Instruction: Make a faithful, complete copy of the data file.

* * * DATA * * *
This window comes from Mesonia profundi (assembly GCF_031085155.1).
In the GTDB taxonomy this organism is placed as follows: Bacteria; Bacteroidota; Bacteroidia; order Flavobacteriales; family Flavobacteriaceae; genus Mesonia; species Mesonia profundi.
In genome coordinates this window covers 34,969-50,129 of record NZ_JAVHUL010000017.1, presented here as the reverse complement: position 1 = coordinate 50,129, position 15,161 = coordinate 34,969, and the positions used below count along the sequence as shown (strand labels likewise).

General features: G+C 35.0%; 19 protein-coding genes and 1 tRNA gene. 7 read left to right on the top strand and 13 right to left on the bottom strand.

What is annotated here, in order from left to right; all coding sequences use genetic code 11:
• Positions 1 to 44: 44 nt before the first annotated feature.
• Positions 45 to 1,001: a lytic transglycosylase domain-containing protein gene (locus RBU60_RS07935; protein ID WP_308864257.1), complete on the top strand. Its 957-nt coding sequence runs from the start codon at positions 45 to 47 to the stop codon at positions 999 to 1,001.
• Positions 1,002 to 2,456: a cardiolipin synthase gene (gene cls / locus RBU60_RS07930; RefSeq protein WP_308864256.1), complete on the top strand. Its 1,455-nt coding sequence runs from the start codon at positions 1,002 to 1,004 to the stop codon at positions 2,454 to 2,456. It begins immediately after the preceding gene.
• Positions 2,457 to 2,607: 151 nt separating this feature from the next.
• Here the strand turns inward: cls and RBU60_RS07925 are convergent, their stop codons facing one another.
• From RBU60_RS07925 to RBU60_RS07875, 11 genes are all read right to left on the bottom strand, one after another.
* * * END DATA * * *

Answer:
This window comes from Mesonia profundi (assembly GCF_031085155.1).
In the GTDB taxonomy this organism is placed as follows: Bacteria; Bacteroidota; Bacteroidia; order Flavobacteriales; family Flavobacteriaceae; genus Mesonia; species Mesonia profundi.
In genome coordinates this window covers 34,969-50,129 of record NZ_JAVHUL010000017.1, presented here as the reverse complement: position 1 = coordinate 50,129, position 15,161 = coordinate 34,969, and the positions used below count along the sequence as shown (strand labels likewise).

General features: G+C 35.0%; 19 protein-coding genes and 1 tRNA gene. 7 read left to right on the top strand and 13 right to left on the bottom strand.

What is annotated here, in order from left to right; all coding sequences use genetic code 11:
• Positions 1 to 44: 44 nt before the first annotated feature.
• Positions 45 to 1,001: a lytic transglycosylase domain-containing protein gene (locus RBU60_RS07935; protein ID WP_308864257.1), complete on the top strand. Its 957-nt coding sequence runs from the start codon at positions 45 to 47 to the stop codon at positions 999 to 1,001.
• Positions 1,002 to 2,456: a cardiolipin synthase gene (gene cls / locus RBU60_RS07930; RefSeq protein WP_308864256.1), complete on the top strand. Its 1,455-nt coding sequence runs from the start codon at positions 1,002 to 1,004 to the stop codon at positions 2,454 to 2,456. It begins immediately after the preceding gene.
• Positions 2,457 to 2,607: 151 nt separating this feature from the next.
• Here the strand turns inward: cls and RBU60_RS07925 are convergent, their stop codons facing one another.
• From RBU60_RS07925 to RBU60_RS07875, 11 genes are all read right to left on the bottom strand, one after another.